In the Bible, there are no exception clauses regarding Abused Christian Spouses where justice, freedom, dignity, and righteousness is addressed for all people.


‘It is for freedom that Christ has set us free’ (Galatians 5: 1a)

Abused Christian Spouses are not excluded from this freedom.


‘Stand firm, then, and do not let yourselves be burdened again by a yoke of slavery’ (Galatians 5: 1b)

There are no exception clauses compelling Abused Christian Spouses to allow themselves to be enslaved by their Abusive Claiming-to-be-Christian Spouses.


‘He who justifies the wicked and he who condemns the righteous are both repulsive to the LORD’ (Proverbs 17: 15)

There are no exception clauses allowing condemnation of Righteous Christian Spouses for maintaining firm boundaries against the abusive behaviours of their Wicked Claiming-to-be-Christian Spouses.

There are no exception clauses allowing justification of Wicked Claiming-to-be-Christian Spouses who abuse their Righteous Christian Spouses.


‘You must not associate with anyone who claims to be a brother or sister [Christian] but is sexually immoral or greedy, an idolater or slanderer, a drunkard or swindler. Do not even eat with such people’ (1 Corinthians 5: 11)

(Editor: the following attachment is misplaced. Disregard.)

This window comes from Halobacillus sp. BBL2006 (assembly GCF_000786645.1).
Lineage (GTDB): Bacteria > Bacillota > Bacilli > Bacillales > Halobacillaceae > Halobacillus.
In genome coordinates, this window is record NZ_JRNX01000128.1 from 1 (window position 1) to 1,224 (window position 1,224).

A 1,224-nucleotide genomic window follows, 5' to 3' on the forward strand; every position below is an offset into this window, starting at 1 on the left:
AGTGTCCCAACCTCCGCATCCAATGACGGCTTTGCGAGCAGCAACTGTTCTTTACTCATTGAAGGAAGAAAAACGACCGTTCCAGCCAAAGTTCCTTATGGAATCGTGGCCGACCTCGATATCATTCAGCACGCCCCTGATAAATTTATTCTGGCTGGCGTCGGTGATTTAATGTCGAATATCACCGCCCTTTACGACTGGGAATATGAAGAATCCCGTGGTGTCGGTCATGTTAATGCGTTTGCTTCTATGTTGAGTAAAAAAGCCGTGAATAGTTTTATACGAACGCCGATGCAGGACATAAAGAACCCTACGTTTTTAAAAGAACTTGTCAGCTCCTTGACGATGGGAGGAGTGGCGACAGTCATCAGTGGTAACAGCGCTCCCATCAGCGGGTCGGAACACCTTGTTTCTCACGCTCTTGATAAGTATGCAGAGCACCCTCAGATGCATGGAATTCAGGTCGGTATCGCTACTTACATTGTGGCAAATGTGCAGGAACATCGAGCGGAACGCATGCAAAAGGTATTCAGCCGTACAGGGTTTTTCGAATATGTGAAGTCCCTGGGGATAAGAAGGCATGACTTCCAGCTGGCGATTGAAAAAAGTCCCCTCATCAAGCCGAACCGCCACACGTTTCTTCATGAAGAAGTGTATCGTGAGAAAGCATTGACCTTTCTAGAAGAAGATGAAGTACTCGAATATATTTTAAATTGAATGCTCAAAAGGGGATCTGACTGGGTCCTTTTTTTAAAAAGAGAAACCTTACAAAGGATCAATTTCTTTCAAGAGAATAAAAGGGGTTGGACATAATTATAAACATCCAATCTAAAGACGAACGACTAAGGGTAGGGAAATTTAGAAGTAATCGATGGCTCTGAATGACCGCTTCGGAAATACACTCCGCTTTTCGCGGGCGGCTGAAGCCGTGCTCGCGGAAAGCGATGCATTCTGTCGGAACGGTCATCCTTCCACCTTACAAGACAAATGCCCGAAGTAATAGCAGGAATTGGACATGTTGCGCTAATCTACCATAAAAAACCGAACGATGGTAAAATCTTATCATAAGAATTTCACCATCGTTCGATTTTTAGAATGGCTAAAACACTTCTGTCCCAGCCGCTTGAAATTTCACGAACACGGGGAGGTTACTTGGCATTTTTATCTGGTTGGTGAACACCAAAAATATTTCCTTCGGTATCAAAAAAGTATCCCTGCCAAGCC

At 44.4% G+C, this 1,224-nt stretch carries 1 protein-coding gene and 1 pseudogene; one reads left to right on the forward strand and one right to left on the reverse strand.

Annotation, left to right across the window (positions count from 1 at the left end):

There is no exception that insists Abused Christian Spouses must eat with a Sexually Immoral-Greedy-Idolatous-Slanderous-Addicted-Or-Con Man/ Woman (SI-G-I-S-A-Or-CM/ W) who call themselves a brother or sister [Christian] if the person is their Spouse, let alone;

have sex! (a vastly more intimate ‘association’) with their SI-G-I-S-A-Or-CM/ W Spouse,

be financially vulnerable to such a SI-G-I-S-A-Or-CM/ W Spouse,

ignore a complete lack of trustworthiness in such a SI-G-I-S-A-Or-CM/ W Spouse, or

ignore a complete loss of feeling safe under the same roof, physically or emotionally, for one’s self or one’s children, with such a SI-G-I-S-A-Or-CM/ W Spouse.


‘A hot-tempered person must pay the penalty; rescue them, and you will have to do it again’ (Proverbs 19: 19)

There is no exception allowing a Hot-Tempered Claiming-to-be-Christian Spouse to avoid penalty and be denied the opportunity to be accountable to their church, with a view to reformation and restoration.


Jesus’ words about divorce guarded against the mistreatment of Treacherously Divorced Wives.

Abused Christian Spouses today can unfortunately say as David did;

‘You keep track of all my sorrows

You have collected all my tears in your bottle

You have recorded each one in your book’ (Psalm 56:8)

This is not only regarding the injustice they receive from their Abusive Claiming-to-be-Christian Spouses, but the injustice they receive from their Lacking-Discernment Churches.  

As traditions replace scriptural truth, Abused Christian Spouses are treated as of lesser value than their abusers; as a lower class of person, discriminated against and afforded less protection. The abused are assumed not to be included in various scriptures, as if their marriage gives impunity to their Abusive Claiming-to-be-Christian Spouses. Abusive Claiming-to-be-Christian Spouses act accordingly, believing they have impunity for their unrighteous behaviour.